After years of delay, the Executive has at last confirmed that councillors will be handed new powers currently held by Stormont.
Once the current 26 councils are shrunk to 11, the new local authorities will take over responsibility for local planning, housing repairs and demolition.
The future shape of local government has finally emerged following agreement between Executive ministers about the package of functions which will switch to town halls in two years.
It marks the final go-ahead for the biggest shake-up of councils in 40 years in an ambitious move to merge public bodies and enhance their powers at the same time.
Environment Minister Alex Attwood (below) told MLAs the project – designed to save the public purse an estimated £400m over the next 25 years – is now "well past the point of no return".
He told the Assembly: "This is a once in a lifetime opportunity to get this done, get it done right and done on time."
The new functions also include:
• Urban regeneration.
• Neighbourhood renewal.
• Off-street parking (apart from park and ride).
• Small-scale tourism development.
• Local business development and advice.
• Authority to draw up lists of architectural or historical buildings.
Despite misgivings among many councillors – who fear the task is too huge to complete within the timetable set out – Mr Attwood said the plan to have the 11 new councils ready to go by April 2015 is in place. But the package of powers is less than originally envisaged when the Executive first drew up firm proposals in 2008.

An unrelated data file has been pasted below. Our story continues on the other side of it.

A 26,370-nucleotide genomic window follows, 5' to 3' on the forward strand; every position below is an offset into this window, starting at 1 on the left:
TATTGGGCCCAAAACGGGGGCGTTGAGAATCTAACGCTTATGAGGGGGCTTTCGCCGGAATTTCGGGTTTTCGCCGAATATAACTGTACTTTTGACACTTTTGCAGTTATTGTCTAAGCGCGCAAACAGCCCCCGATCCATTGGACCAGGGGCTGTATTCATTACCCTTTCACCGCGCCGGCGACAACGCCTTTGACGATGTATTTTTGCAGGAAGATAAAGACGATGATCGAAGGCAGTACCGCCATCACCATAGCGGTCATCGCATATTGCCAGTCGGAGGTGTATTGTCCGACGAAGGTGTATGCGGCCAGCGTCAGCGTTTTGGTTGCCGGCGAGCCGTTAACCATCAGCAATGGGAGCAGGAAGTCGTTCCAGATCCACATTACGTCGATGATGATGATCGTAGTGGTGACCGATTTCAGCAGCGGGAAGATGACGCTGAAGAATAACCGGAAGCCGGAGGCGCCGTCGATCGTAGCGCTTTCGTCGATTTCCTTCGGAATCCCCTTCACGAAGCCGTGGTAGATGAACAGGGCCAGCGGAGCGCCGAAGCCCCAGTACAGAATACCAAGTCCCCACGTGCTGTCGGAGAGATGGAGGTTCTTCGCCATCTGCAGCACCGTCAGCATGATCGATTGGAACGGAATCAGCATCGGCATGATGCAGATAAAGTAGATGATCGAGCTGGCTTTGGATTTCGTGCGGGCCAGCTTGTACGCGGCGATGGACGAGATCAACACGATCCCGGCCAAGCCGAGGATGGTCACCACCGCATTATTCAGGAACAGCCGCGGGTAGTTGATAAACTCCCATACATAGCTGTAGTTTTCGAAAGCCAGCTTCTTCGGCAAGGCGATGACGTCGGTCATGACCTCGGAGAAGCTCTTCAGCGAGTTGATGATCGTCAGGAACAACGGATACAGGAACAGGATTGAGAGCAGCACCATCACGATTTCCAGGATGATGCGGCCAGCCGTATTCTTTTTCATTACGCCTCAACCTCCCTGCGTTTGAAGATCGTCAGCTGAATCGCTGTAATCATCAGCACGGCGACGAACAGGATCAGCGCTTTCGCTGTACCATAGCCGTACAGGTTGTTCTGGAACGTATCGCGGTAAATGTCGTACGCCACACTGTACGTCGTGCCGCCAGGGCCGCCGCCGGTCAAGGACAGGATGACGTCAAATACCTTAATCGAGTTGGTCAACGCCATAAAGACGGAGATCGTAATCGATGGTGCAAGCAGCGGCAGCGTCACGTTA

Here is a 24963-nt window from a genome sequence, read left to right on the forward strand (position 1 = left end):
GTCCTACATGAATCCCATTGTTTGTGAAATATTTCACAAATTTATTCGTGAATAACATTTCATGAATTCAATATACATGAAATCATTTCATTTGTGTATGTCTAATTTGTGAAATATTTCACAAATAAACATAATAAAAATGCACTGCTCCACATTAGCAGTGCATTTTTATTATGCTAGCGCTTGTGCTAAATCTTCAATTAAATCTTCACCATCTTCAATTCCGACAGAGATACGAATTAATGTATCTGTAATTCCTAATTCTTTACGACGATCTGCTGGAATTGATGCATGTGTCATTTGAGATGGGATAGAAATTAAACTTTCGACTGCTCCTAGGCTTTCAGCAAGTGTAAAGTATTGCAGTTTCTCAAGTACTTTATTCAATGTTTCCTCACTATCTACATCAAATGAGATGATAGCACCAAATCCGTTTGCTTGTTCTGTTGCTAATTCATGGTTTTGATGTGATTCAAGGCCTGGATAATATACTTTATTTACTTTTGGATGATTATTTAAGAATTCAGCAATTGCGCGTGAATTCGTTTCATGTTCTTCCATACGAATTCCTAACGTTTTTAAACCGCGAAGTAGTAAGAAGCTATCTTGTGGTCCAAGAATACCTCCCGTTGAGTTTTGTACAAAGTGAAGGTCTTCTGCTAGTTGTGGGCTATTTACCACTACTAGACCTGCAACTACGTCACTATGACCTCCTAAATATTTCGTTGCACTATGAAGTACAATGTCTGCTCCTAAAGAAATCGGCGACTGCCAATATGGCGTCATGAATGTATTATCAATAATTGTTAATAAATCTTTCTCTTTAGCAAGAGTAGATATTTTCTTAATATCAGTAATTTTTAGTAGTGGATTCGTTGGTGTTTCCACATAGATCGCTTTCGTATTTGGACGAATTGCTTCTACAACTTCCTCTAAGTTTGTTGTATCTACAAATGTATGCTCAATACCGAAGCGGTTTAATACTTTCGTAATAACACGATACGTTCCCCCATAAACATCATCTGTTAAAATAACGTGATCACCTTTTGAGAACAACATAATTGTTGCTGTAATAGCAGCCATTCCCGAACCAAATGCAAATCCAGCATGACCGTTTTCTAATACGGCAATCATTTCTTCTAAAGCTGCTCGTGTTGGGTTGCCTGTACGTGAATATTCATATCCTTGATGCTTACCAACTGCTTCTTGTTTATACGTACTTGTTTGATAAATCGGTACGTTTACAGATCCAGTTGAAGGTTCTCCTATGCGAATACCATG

As a result, Mr Attwood announced a review of council functions, with a view to adding more to the package, in April 2016, exactly a year after the new councils go 'live'.
Alliance MLA Anna Lo, chair of the Stormont committee monitoring the proposals, said there was a lack of detail in the announcement and questioned whether the transfer could be carried out in time. The DUP's Simon Hamilton said, however, it represented a unique opportunity for councils to shape their own areas.
Sinn Fein's Phil Flanagan questioned whether the package would prove strong enough for the new councils to make a difference on the ground.
Ulster Unionist Tom Elliott asked whether Mr Attwood had a plan put in place to ensure that local ratepayers do not end up paying the price in higher rates bills to pay for the transfer of functions.
The Environment Minister said he had no doubt arguments among councillors would endure but he had detected a "sea change" in attitudes to the reforms in recent months.